Challenge coin types vary in abundance due to why they are created in the first place. That said, most Air Force challenge coins fall into a couple common categories that are also repeated by other military branches as well. The first category involves rank. Military coins showing a classification rank can celebrate promotions, membership, level of service and similar. The Air Force uses a number of such rank coins from technical technician levels to the officer classes.
A number of Air Force areas also celebrate a member’s role in a particular career path. Such coins are referred to as “career field” challenge coins and typically get produced for and exchanged with Air Force specialist classes. A common challenge coin that tends to be more prevalent than others involves the base challenge coin. Most Air Force bases produce their own challenge coin which is made available both for personnel as well as visitors. Not surprisingly, memorial or commemorative challenge coins are common as well. However, these types of Air Force coins are limited production runs and related to a specific event, activity, or date.
The Air Force is unique in providing command challenge coins to its personnel for specific air command assignments. These coins are shaped like a shield rather than a round coin, making them stand out from other samples immediately. Operational coins are dedicated to specific military missions, and the Air Force has plenty of its own operation coins similar to other branches. These cover incidents and activities that can occur worldwide wherever the Air Force was involved.
Rare and Not So Common USAF Coins
Clearly historic challenge coins recognizing specific past events and operations are becoming harder to find. As many of the members of such units and operations begin to age and pass away, the coins are slowly disappearing, making it harder to find them for collections. Many coins from the World War II, Korean War, and Vietnam War era fall into this category. Those lucky enough to find them are holding onto such coins or commanding higher and higher prices for letting go.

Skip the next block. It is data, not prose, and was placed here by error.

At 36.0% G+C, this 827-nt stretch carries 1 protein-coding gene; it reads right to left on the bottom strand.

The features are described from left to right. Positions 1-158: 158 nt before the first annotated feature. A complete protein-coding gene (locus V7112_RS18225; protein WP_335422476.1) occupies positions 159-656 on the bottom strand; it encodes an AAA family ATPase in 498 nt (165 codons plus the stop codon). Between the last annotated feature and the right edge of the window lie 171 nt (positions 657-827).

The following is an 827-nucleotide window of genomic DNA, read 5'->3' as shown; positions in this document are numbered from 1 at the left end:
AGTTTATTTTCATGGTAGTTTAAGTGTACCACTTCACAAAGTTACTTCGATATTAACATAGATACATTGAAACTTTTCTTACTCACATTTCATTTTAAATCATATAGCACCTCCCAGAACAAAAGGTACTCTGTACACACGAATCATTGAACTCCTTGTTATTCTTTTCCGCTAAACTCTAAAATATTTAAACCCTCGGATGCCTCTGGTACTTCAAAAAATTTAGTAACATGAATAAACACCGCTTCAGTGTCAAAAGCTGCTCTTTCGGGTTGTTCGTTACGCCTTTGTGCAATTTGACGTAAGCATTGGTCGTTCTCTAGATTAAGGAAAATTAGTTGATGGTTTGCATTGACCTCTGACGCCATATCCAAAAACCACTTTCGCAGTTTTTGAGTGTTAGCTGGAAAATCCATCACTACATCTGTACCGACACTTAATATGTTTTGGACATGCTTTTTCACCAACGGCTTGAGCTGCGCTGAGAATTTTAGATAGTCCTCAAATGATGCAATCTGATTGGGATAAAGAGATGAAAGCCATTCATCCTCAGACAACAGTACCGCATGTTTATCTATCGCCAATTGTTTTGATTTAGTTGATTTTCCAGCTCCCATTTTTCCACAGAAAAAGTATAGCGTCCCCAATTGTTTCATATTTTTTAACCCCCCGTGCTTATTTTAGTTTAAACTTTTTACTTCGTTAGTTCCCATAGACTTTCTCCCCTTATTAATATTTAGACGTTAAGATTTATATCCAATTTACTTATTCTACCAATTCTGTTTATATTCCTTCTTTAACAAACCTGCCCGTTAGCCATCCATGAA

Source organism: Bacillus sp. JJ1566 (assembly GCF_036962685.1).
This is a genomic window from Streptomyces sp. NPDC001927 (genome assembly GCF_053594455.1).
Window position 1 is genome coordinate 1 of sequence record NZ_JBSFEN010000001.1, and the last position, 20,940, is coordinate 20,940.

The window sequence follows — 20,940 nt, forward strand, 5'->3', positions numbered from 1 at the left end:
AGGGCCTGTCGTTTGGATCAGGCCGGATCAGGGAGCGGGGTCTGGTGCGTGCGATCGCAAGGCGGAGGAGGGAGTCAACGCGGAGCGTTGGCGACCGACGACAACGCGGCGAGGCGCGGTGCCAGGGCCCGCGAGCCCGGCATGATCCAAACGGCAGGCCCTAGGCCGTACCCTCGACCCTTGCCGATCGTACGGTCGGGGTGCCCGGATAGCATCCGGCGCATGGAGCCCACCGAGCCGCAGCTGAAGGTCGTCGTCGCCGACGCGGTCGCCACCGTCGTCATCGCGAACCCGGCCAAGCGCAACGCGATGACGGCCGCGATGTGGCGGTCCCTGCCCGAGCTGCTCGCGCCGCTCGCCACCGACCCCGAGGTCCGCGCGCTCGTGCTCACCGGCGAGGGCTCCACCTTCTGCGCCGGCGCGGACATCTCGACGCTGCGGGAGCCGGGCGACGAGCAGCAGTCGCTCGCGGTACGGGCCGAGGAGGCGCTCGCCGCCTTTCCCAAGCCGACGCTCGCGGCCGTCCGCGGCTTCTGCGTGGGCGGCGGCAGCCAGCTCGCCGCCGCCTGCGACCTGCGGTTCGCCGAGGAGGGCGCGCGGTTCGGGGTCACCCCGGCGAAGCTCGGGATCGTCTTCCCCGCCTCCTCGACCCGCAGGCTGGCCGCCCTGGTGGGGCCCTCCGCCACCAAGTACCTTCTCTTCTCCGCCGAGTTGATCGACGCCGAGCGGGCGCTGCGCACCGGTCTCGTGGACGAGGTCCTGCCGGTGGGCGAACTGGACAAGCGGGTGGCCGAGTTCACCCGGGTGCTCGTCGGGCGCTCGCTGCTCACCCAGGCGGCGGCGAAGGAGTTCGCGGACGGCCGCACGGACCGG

Among the most prized historic Air Force challenge coins is the Bulldog coin. This particular gem was provided to the enlistee who was stationed at the rear of a B-52 bomber managing the tail gun. There are not many of them as tail-gunners remained functional only for a while until rockets came into vogue.
A number of oddball and unique coins exist as well which are hard to find. These include Air Force rugby team coins and specific business activities on particular operations. The Air Force Academy produces a rugby challenge coin which adds to the mystique of the rugby team camaraderie. Additionally, various administrative units within the Air Force also have their own coins just like the combat units, but these are harder to find with a much smaller population available. Even Air Force primary contractor vendors have been allowed to create and distribute Air Force specific project coins as well.
For those not in the Air Force or military, it may seem hard at first on how to go about finding Air Force challenge coins. However, it’s not. Most original owners tend to unload their old challenge coins or military nostalgia after a while or the property gets liquidated by people’s estates and garage sales.
A common location for finding coins for beginners tends to be online auction sites. The coins are small, hand-size, making them easy to photograph and ship to buyers. Like anything collectible, Air Force challenge coins can be easily found with a few targeted searches using auction search engines for available auctions. The prices may seem off-kilter, depending on rarity and demand, but many coins are definitely available.
Garage sales and community flea markets also tend to have coins every once in a while. These opportunities are a bit more hit and miss, but if someone chases down such events on a regular basis anyways, the coins do eventually pop up, sometimes with combined collections being liquidated. For those who are heavily into collecting military challenge coins, a number of networks and events occur annually by fan groups where Air Force coins and other military nostalgia can be exchanged, traded, bought or viewed. The best way to find these events is to join an online Air Force specific challenge coin discussion group. This can be in a forum, a bulletin board or an email group. Whatever the case, once you’re looped in, the event scheduling becomes available and you know where to find such meetings.